In an interview with the Toronto Star, he said “in our plant-based business, we are confident that there’s a significant growth opportunity. Right now, most of our activity is around organic growth. We’re investing in new plant capacity, new innovation.”
Kids and plant-based restaurant menu alternatives
Even kids’ menus, traditionally boasting options like breaded chicken fingers and mac ‘n cheese, are going healthier.
According to a recent Technomic insights report: Over the past year, traditional kids menu offerings have declined, including kids grilled cheese (-16.5%), kids hamburger (-22.2%) and kids french fries (-36.4%), while lighter categories, such as kids salad, have seen an increase (+29.4%). “This demonstrates the swap of some heavier dishes for healthier choices that millennial parents most especially have been gravitating toward for their children.”
Fastest growing ingredients on kids’ menus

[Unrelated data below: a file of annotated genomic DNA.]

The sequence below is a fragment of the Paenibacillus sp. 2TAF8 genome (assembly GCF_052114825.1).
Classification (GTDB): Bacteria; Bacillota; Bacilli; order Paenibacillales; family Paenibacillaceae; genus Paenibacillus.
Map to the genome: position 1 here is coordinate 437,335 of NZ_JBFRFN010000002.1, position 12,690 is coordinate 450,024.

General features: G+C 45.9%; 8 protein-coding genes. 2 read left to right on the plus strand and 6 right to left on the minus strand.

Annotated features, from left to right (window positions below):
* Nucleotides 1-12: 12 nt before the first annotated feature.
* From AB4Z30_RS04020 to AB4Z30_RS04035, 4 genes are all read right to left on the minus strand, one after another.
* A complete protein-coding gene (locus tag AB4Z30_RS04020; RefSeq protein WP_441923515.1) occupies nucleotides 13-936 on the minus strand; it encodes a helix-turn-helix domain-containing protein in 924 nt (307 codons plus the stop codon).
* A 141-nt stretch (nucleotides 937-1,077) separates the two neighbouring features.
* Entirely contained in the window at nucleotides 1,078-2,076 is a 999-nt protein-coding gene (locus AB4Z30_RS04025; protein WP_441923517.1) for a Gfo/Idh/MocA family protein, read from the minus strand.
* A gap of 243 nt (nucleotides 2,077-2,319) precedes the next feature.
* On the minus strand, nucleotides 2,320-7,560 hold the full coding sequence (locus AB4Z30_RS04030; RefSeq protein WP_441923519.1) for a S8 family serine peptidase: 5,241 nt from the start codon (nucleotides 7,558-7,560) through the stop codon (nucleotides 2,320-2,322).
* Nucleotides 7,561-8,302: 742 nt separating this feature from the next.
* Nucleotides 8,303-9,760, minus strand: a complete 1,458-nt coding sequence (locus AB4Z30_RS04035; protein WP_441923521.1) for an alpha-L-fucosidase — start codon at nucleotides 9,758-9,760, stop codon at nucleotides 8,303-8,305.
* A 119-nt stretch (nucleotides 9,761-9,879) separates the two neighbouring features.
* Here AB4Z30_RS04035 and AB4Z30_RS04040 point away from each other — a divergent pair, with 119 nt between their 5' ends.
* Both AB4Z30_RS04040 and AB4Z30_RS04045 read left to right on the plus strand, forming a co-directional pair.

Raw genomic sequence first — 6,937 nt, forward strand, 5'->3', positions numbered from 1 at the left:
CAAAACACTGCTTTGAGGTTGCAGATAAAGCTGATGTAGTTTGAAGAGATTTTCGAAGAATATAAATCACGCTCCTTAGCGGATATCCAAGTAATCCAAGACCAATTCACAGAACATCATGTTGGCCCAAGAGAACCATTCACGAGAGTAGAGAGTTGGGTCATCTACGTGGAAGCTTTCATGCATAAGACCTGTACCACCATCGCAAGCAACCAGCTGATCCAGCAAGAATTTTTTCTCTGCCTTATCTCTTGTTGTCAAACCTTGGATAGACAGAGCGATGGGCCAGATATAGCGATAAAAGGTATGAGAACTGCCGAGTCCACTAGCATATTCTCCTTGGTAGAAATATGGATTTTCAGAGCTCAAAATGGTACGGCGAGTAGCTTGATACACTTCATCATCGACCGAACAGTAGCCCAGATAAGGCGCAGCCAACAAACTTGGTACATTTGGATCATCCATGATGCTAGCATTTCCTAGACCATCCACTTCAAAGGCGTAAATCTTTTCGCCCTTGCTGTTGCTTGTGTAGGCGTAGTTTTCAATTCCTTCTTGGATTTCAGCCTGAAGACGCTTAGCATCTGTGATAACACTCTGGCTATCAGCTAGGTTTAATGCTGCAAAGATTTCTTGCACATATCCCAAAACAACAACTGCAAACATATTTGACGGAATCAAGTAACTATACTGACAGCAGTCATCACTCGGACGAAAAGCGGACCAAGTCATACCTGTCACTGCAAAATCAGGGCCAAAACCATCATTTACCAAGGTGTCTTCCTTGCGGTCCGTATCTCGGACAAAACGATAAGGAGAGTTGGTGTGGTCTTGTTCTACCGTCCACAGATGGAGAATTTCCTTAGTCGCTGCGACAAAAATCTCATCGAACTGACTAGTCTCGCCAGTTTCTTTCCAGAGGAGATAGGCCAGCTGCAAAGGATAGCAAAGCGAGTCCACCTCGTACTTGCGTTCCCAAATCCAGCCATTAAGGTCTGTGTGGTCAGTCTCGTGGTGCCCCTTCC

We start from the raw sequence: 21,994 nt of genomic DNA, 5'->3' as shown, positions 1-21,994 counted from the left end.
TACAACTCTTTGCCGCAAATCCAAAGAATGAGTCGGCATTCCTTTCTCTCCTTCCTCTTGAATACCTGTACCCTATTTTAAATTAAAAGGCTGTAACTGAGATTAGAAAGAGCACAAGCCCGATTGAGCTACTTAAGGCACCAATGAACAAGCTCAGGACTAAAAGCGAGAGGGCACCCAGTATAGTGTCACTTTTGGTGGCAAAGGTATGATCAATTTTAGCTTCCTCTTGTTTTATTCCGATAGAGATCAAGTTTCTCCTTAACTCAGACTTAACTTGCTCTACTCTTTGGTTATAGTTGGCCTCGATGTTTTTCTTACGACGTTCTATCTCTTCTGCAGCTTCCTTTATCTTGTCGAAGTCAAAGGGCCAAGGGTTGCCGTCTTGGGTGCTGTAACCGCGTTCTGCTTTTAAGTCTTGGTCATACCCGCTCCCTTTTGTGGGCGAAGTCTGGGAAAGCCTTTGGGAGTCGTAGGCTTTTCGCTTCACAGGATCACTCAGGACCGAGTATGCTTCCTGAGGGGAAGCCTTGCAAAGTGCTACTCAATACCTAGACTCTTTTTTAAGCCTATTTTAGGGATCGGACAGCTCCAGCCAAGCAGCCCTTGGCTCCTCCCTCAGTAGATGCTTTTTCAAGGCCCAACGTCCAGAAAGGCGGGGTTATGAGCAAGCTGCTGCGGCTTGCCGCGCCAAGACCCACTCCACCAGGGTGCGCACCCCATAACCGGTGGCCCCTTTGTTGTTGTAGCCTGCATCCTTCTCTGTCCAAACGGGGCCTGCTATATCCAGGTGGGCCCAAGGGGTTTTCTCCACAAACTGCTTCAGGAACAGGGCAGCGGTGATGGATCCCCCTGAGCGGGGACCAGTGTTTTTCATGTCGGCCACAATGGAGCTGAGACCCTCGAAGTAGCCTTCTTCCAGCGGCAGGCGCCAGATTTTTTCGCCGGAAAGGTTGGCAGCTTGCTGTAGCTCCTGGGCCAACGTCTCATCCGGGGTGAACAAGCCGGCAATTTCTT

Savvy operators are taking note and adjusting their kids’ offerings to make them healthier and more mature.
Where do you play in the “healthy” sandbox?
A host of operators – including heavyweights like McDonald’s and Tim Hortons – emerging in all segments of foodservice have, in full or part, revamped their offerings to appeal to the broad constituency of health-seeking consumers (Exhibit 2). Sift your menu through this growing group to see how much ground you cover in the “healthy” sandbox.
One company, Montreal-based Copper Branch, billed as the largest vegan restaurant chain in the world, has ridden the plant-based wave to more than 30 locations including in the US.
Copper Branch has gone beyond vegetarian/vegan, and embraced the key elements of what “healthy” means to today’s consumer – fresh, natural (non-GMO, nothing added), free-from, unprocessed, sustainable, low carbs, nutraceutical, and more. Their menu items tick a lot of consumer boxes, from raw and organic naturally fermented Kombucha beverages, to sandwiches served on a choice of organic ancient grain kamut bun, gluten-free bun, collard green wrap or organic spelt wrap… and they let their customers know through bold menu design and social media.